The study compared the incidence of COVID-19 in Georgia kindergarten through grade 5 schools that were open for in-person learning in fall 2020 with various recommended prevention strategies, such as mandatory masks and improvements to ventilation.
After adjusting for county-level incidence, the study revealed that COVID-19 incidence was 39% lower in schools that improved ventilation. Dilution methods, which work by diluting the number of airborne particles, include opening windows and doors or using fans.
This led to a 35% lower incidence of COVID-19, while methods to filter airborne particles, such as using HEPA filtration systems with or without ultraviolet germicidal irradiation, led to a 48% lower incidence.
If SARS-CoV-2 weren’t airborne, these measures would not have such a significant effect.
It’s noteworthy to point out that, on Sept. 18, 2020, the CDC posted updated COVID-19 guidance on its “How COVID-19 Spreads” page that, for the first time, mentioned aerosol transmission of SARS-CoV-2, saying “this is thought to be the main way the virus spreads.”
The CDC then deleted the mention of aerosols and the possibility of spreading beyond 6 feet the following Monday, Sept. 21, 2020, saying a draft version of proposed changes had been posted “in error.”
Fauci says COVID is permanent, risk is up to you
In an interview with ABC News, Dr. Anthony Fauci, director of the National Institute of Allergy and Infectious Diseases, made it clear that COVID-19 is here to stay:
“This is not going to be eradicated and it’s not going to be eliminated. And what’s going to happen is that we’re going to see that each individual is going to have to make their calculation of the amount of risk that they want to take …”
It’s a stark change from earlier in the pandemic when we were told that COVID-19 shots would end the pandemic by preventing infection and stopping transmission, and provide foolproof protection against COVID-19.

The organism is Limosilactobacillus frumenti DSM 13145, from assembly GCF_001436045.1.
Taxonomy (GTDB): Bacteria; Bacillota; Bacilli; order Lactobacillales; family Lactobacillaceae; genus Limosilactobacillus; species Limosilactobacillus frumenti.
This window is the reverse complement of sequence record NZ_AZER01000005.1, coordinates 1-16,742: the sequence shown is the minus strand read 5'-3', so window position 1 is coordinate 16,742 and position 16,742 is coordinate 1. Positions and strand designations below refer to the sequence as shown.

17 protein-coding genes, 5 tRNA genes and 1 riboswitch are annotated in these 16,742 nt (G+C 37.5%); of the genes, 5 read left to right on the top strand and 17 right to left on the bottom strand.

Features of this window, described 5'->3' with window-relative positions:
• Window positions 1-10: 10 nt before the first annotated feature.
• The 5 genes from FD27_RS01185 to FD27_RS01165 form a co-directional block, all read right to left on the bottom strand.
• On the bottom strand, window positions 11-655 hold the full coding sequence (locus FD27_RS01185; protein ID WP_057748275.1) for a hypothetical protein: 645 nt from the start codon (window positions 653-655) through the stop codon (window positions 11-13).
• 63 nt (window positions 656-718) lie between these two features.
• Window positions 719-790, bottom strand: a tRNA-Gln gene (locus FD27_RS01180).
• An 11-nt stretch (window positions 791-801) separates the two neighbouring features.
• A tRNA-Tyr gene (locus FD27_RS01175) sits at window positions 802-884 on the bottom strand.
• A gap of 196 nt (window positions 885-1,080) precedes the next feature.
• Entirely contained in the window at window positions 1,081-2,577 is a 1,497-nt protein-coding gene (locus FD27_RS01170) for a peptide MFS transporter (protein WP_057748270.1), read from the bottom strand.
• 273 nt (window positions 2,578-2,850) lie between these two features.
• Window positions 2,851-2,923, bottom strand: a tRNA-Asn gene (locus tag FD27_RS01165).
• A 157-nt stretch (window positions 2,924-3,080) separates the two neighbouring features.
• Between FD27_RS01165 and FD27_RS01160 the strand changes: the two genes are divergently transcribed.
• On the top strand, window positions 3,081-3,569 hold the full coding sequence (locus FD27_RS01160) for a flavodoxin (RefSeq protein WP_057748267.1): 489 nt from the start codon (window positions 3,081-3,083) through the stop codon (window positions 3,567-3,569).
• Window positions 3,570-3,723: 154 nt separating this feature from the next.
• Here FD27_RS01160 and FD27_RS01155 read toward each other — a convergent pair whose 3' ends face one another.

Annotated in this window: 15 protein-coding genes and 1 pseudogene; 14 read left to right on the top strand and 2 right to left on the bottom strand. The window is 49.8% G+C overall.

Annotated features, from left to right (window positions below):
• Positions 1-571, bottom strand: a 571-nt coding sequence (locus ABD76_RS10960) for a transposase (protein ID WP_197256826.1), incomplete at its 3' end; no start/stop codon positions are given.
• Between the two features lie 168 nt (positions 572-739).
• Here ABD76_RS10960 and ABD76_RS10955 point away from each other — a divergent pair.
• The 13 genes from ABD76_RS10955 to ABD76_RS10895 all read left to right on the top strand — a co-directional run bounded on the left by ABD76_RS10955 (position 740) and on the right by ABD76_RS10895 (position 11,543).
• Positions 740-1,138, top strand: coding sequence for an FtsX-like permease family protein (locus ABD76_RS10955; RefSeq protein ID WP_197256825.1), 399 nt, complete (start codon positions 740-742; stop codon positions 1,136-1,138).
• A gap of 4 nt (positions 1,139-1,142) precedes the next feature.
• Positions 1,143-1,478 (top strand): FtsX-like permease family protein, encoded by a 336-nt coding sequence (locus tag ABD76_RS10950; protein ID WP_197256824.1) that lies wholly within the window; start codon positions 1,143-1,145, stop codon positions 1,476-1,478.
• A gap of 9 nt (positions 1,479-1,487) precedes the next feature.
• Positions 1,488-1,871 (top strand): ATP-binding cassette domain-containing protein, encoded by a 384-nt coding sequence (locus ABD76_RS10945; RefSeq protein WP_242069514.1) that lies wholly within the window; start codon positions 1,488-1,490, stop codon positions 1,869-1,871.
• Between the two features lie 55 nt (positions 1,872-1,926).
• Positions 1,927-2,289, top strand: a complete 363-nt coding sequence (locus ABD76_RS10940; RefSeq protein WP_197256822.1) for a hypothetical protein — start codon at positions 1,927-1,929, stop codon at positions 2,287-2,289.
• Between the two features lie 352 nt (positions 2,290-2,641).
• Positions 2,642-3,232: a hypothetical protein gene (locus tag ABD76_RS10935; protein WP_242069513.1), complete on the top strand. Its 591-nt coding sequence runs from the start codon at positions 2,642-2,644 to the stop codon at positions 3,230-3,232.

Now that it’s clear the shots don’t prevent COVID-19 infection or transmission of SARS-CoV-2, Fauci has changed his tune, saying that individuals are pretty much on their own to figure out what’s too risky and what’s not.
“It’s going to be a person’s decision about the individual risk they’re going to take …” Fauci said, adding again later, “Again, each individual will have to [m]ake their own determination of risk.”
In most cases, public officials and health agencies won’t admit they were wrong. Instead, they’ll slowly distance themselves from the questionable statement, which is what the WHO did.
In order to save face, it gradually shifted its advice from claiming that SARS-CoV-2 is not airborne to finally acknowledging that it is.
On March 23, Alondra Nelson, head of the White House Office of Science and Technology Policy, also stated:
“The most common way COVID-19 is transmitted from one person to another is through tiny airborne particles of the virus hanging in indoor air for minutes or hours after an infected person has been there.”
Toward that end, she shared how to make indoor environments safer by filtering or cleaning the air and using effective ventilation, including by simply opening a window — straightforward, practical advice that WHO should have been providing all along.
Originally published by Mercola.